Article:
DreamWorks Pictures

"This movie is a goddamned masterpiece. It is visually STUNNING. Go watch the big opening scene and tell me you didn't get goosebumps. As a kid I never really wanted to watch it, it made me uncomfortable. But now, as an agnostic adult who loves movies and knows how to separate religion from art, I am now able to fully acknowledge the majesty of this movie. It is a masterpiece." —Gia Reneé Williams, Facebook

11. Meet the Robinsons (2007)

Buena Vista Pictures

"Meet the Robinsons has become my favorite animated movie as I've gotten older. The whole theme of the movie is to 'keep moving forward.' Just because you fail at something the first time (or first few times) doesn't mean you should quit trying. Keep your head up and keep trying and you will get better. I also love the theme of accepting and loving people for who they are." —meemoo

12. The Secret of NIMH (1982)

Metro-Goldwyn-Mayer Studios

"I always dug The Secret of NIMH when I was a kid because it was animated and there were animals in it and it was kinda spooky. Now I'm like, how many kids movies are centered around a grieving single mom just trying to get by? When she loses Timmy's medicine and she just starts crying, I start crying. And I don't even have kids. Also, Auntie Shrew is my new favorite character because she doesn't care if you like her, she's still putting her ass on the line for her community." —Marguerite Jacobs, Facebook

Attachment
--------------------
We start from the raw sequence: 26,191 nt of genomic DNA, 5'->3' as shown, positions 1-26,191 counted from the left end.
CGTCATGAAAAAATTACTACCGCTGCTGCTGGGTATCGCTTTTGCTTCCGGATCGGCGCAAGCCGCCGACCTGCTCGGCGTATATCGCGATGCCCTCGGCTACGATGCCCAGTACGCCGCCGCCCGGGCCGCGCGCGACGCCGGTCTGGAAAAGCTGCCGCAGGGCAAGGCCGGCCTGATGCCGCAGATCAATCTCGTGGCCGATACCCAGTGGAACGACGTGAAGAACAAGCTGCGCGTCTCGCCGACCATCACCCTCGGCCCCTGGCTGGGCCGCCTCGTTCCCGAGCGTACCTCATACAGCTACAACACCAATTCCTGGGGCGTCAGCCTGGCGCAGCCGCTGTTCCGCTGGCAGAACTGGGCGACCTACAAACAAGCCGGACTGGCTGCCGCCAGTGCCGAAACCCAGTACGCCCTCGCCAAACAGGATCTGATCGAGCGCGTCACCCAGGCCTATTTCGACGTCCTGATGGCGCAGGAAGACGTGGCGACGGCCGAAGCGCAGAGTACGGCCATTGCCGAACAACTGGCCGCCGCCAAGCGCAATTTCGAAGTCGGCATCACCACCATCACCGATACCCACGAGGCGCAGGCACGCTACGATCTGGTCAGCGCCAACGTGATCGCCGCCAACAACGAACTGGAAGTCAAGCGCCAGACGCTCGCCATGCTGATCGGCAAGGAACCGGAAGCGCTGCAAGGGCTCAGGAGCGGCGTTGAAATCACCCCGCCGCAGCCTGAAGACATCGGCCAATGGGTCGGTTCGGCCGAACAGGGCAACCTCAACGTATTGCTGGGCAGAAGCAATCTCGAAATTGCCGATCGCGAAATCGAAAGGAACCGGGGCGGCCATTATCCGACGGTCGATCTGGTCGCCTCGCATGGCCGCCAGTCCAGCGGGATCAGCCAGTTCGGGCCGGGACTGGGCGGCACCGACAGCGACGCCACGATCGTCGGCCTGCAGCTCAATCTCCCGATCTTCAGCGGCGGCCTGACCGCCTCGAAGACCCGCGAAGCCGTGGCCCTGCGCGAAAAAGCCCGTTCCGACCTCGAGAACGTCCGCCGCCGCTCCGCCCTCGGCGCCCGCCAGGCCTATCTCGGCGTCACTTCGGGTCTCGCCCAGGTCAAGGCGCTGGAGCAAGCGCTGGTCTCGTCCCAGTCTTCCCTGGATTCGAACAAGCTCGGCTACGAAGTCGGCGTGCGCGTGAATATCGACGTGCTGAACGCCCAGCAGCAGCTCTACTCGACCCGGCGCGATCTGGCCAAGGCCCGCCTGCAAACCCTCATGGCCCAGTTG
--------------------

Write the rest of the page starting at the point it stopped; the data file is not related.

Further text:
13. Inside Out (2015)

Disney

"Inside Out started a discussion about emotions and how everyone's emotions might be different. I hate the idea that 'happiness is a choice.' That idea teaches that happiness or joy is the most important and 'good' emotion to have, while other emotions are 'bad' and unimportant. Inside Out shows us that all our emotions are equally as important." —Holli D Kellogg, Facebook

14. My Neighbor Totoro (1988)

Toho

"My Neighbor Totoro deals with some heavier subject matter in a way that feels light, but doesn't belittle it. I also love that the children actually behave like real children — they are weird, loud, mysterious, and capable of amazing sweetness at times." —Claire Elyce Wiedman, Facebook

15. Brother Bear (2003)

Buena Vista Pictures

"In my opinion Brother Bear is the most underrated Disney movie. When I was younger I was mostly entertained by the talking animals and wonderful Phil Collins songs. Now that I'm older I really appreciate the message that love is so much more important than hate and that we should put ourselves in each other's shoes before making judgments." —kfoley18

16. Princess Mononoke (1997)

Toho

"The animation style of Studio Ghibli is beautiful, and it shows what happens when people try to intervene with nature. I also don't know how it didn't scar me as a kid, because some of the scenes are downright terrifying, but I guess my younger self just didn't comprehend what was happening in those scenes." —lexis4bca61e1d

17. The Hunchback of Notre Dame (1996)

Buena Vista Pictures

"I wasn't a huge fan as a kid, but now it's my favorite Disney movie because of its music, animation, and the undertones of minorities rising up against their oppressors. Being a gay man, I watched this movie again and instantly loved Esmeralda's character more than before and saw myself in her, especially during 'God Help the Outcasts.'" —Anthony Helfrich, Facebook

Note: Submissions have been edited for length/clarity.